Investors sitting on losses in
can rejoice after
agreed to acquire the consumer lender for $14 billion in stock.
The London-based bank holding company agreed to buy the giant credit-card issuer for stock worth $30.04 a Household share -- a nearly 35% premium over Household's Wednesday close of $22.64.
Household, based outside Chicago, issues credit cards and makes car and mortgage loans. Its shares are currently sitting near 7-year lows and the chart was made uglier last month when it agreed to pay $484 million to settle state charges that it engaged in predatory lending. HSBC is getting a bargain but is making a fairly significant gamble that the company's problems, which have included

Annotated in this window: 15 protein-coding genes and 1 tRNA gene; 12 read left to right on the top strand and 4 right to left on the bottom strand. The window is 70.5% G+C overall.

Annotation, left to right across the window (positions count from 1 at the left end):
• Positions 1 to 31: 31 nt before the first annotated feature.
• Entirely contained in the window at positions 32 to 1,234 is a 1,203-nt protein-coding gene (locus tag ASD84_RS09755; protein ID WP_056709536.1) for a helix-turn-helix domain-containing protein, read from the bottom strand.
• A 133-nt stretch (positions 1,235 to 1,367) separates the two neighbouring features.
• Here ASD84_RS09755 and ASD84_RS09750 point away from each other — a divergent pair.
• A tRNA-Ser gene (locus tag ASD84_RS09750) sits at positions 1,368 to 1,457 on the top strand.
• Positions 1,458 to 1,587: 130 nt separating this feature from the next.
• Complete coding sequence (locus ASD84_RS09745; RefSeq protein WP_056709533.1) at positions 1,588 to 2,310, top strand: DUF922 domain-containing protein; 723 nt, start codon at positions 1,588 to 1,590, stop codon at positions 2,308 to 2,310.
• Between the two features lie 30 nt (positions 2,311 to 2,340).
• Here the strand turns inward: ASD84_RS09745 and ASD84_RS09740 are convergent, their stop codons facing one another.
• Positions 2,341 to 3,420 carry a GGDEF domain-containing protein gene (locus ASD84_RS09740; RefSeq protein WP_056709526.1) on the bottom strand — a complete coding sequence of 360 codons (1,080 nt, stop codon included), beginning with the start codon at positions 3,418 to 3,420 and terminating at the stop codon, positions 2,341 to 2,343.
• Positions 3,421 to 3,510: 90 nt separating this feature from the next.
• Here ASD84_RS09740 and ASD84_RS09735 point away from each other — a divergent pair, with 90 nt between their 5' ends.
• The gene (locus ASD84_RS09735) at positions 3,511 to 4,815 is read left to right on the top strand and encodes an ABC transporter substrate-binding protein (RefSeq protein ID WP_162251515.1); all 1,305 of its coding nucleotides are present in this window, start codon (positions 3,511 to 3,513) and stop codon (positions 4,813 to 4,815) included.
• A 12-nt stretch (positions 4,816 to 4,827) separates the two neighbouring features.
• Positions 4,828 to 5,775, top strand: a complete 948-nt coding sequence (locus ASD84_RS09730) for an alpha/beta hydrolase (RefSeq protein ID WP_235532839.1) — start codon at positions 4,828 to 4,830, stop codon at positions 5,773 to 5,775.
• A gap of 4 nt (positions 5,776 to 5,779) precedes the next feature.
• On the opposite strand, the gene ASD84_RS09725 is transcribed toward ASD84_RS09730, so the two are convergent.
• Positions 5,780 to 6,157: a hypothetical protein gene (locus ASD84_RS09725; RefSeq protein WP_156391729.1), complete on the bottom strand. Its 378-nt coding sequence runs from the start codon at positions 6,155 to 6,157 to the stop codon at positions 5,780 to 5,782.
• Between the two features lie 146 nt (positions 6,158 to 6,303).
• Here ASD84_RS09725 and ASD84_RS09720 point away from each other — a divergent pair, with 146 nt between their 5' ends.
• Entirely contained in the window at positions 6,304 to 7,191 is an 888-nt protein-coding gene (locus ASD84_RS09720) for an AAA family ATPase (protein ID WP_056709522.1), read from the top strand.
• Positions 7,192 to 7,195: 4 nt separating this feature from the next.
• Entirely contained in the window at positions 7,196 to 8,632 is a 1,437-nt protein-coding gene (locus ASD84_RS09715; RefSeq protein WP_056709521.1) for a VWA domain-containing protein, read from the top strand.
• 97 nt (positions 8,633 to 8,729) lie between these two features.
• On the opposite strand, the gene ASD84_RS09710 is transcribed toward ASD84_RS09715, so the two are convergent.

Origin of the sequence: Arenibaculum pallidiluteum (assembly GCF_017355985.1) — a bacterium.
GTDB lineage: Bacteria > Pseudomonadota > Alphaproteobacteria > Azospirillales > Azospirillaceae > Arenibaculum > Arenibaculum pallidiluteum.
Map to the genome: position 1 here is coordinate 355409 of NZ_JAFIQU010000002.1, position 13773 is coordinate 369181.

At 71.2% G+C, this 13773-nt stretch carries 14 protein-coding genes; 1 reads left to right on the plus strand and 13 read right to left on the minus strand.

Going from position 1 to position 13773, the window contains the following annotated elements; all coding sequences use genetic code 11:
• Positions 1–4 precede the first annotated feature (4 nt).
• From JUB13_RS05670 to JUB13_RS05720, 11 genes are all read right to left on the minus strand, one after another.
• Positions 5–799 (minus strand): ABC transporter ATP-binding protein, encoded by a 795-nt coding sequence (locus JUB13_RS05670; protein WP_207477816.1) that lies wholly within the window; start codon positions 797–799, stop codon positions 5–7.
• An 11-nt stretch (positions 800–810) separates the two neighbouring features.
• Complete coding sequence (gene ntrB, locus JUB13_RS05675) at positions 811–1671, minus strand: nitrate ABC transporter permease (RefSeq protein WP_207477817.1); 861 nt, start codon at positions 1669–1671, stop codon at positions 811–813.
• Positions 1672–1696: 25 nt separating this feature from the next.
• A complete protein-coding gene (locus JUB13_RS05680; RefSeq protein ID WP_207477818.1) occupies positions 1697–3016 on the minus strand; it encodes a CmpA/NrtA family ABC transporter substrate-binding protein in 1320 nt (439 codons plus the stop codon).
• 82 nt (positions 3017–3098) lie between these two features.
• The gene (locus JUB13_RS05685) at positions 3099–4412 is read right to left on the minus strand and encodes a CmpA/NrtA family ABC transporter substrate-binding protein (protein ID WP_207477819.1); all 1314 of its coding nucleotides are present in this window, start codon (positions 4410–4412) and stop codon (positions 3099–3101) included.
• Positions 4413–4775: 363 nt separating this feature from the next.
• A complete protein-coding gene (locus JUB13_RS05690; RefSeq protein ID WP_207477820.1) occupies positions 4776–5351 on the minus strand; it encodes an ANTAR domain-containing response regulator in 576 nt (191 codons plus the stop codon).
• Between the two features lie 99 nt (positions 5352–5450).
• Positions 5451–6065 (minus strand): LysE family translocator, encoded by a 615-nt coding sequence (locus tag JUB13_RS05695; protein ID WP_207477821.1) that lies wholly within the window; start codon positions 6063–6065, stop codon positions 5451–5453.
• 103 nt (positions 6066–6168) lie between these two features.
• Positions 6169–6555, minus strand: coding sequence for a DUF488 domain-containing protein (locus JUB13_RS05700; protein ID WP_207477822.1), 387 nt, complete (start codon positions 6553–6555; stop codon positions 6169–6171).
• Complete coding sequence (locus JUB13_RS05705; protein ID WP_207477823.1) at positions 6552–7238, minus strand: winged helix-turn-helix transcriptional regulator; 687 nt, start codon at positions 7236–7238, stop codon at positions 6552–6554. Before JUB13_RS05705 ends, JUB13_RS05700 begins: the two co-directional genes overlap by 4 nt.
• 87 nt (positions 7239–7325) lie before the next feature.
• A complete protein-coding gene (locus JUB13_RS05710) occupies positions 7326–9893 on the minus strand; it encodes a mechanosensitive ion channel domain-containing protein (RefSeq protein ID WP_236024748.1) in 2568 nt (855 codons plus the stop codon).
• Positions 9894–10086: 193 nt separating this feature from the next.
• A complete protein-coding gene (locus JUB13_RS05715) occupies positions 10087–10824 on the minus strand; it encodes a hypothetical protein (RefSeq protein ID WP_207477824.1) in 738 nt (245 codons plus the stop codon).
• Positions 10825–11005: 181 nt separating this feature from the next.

deterioration in the credit quality of certain loan portfolios, are behind it.
For its part, HSBC has long been rumored a suitor for various U.S. financial services companies, including most recently
( FBF), as it scrambles to compensate for weakness in Asia, where it is a traditional power but where economic conditions have been depressed.
Consumer lending in the U.S. has been a mixed bag over the last year, as strength in home-equity and refinancing loans have preserved margins in the face of weakening credit quality. The recent half-point interest rate cut by the Fed is likely to keep the refinancing boom in place but has led some to predict a
spread squeeze for big lenders.
Household shareholders will get to 2.675 HSBC shares or 0.535 HSBC American Depositary shares in the transaction, which is expected to close by the first quarter of 2003. Household Chairman and CEO William F. Aldinger will keep that post in the new holding company.